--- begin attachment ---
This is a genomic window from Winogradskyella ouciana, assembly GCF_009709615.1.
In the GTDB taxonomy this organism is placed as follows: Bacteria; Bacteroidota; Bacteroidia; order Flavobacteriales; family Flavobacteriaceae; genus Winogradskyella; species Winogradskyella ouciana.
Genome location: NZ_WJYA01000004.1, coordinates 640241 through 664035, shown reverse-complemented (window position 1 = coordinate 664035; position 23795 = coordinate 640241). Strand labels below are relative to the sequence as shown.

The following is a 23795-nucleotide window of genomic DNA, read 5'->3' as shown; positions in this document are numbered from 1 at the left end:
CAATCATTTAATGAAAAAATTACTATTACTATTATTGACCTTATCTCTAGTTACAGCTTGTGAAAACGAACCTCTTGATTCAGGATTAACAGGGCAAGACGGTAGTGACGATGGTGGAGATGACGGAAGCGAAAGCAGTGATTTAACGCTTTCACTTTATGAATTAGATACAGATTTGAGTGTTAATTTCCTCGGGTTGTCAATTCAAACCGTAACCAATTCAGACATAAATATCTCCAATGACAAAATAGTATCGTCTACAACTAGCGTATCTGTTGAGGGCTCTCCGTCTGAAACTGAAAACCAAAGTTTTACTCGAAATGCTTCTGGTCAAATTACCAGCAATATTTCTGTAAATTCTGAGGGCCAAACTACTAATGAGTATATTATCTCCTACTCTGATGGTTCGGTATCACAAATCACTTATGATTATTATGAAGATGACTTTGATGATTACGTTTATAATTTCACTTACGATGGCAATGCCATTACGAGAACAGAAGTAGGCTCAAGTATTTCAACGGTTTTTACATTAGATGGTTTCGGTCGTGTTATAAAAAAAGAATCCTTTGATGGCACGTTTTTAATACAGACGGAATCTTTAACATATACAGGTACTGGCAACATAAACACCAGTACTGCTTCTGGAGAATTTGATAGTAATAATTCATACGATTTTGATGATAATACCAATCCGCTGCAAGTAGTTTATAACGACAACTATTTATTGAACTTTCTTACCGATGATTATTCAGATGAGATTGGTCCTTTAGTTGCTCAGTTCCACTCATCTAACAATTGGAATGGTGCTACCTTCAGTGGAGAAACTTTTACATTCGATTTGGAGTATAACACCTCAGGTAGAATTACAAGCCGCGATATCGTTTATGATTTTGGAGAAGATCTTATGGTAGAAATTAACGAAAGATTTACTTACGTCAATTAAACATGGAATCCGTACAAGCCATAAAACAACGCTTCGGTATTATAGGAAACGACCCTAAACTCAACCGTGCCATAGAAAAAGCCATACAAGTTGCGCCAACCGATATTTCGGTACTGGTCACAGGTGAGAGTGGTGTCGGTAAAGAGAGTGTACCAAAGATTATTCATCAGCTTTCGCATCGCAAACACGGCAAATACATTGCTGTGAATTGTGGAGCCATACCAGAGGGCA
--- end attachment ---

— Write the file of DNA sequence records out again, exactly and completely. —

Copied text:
This is a genomic window from Winogradskyella ouciana, assembly GCF_009709615.1.
In the GTDB taxonomy this organism is placed as follows: Bacteria; Bacteroidota; Bacteroidia; order Flavobacteriales; family Flavobacteriaceae; genus Winogradskyella; species Winogradskyella ouciana.
Genome location: NZ_WJYA01000004.1, coordinates 640241 through 664035, shown reverse-complemented (window position 1 = coordinate 664035; position 23795 = coordinate 640241). Strand labels below are relative to the sequence as shown.

The following is a 23795-nucleotide window of genomic DNA, read 5'->3' as shown; positions in this document are numbered from 1 at the left end:
CAATCATTTAATGAAAAAATTACTATTACTATTATTGACCTTATCTCTAGTTACAGCTTGTGAAAACGAACCTCTTGATTCAGGATTAACAGGGCAAGACGGTAGTGACGATGGTGGAGATGACGGAAGCGAAAGCAGTGATTTAACGCTTTCACTTTATGAATTAGATACAGATTTGAGTGTTAATTTCCTCGGGTTGTCAATTCAAACCGTAACCAATTCAGACATAAATATCTCCAATGACAAAATAGTATCGTCTACAACTAGCGTATCTGTTGAGGGCTCTCCGTCTGAAACTGAAAACCAAAGTTTTACTCGAAATGCTTCTGGTCAAATTACCAGCAATATTTCTGTAAATTCTGAGGGCCAAACTACTAATGAGTATATTATCTCCTACTCTGATGGTTCGGTATCACAAATCACTTATGATTATTATGAAGATGACTTTGATGATTACGTTTATAATTTCACTTACGATGGCAATGCCATTACGAGAACAGAAGTAGGCTCAAGTATTTCAACGGTTTTTACATTAGATGGTTTCGGTCGTGTTATAAAAAAAGAATCCTTTGATGGCACGTTTTTAATACAGACGGAATCTTTAACATATACAGGTACTGGCAACATAAACACCAGTACTGCTTCTGGAGAATTTGATAGTAATAATTCATACGATTTTGATGATAATACCAATCCGCTGCAAGTAGTTTATAACGACAACTATTTATTGAACTTTCTTACCGATGATTATTCAGATGAGATTGGTCCTTTAGTTGCTCAGTTCCACTCATCTAACAATTGGAATGGTGCTACCTTCAGTGGAGAAACTTTTACATTCGATTTGGAGTATAACACCTCAGGTAGAATTACAAGCCGCGATATCGTTTATGATTTTGGAGAAGATCTTATGGTAGAAATTAACGAAAGATTTACTTACGTCAATTAAACATGGAATCCGTACAAGCCATAAAACAACGCTTCGGTATTATAGGAAACGACCCTAAACTCAACCGTGCCATAGAAAAAGCCATACAAGTTGCGCCAACCGATATTTCGGTACTGGTCACAGGTGAGAGTGGTGTCGGTAAAGAGAGTGTACCAAAGATTATTCATCAGCTTTCGCATCGCAAACACGGCAAATACATTGCTGTGAATTGTGGAGCCATACCAGAGGGCA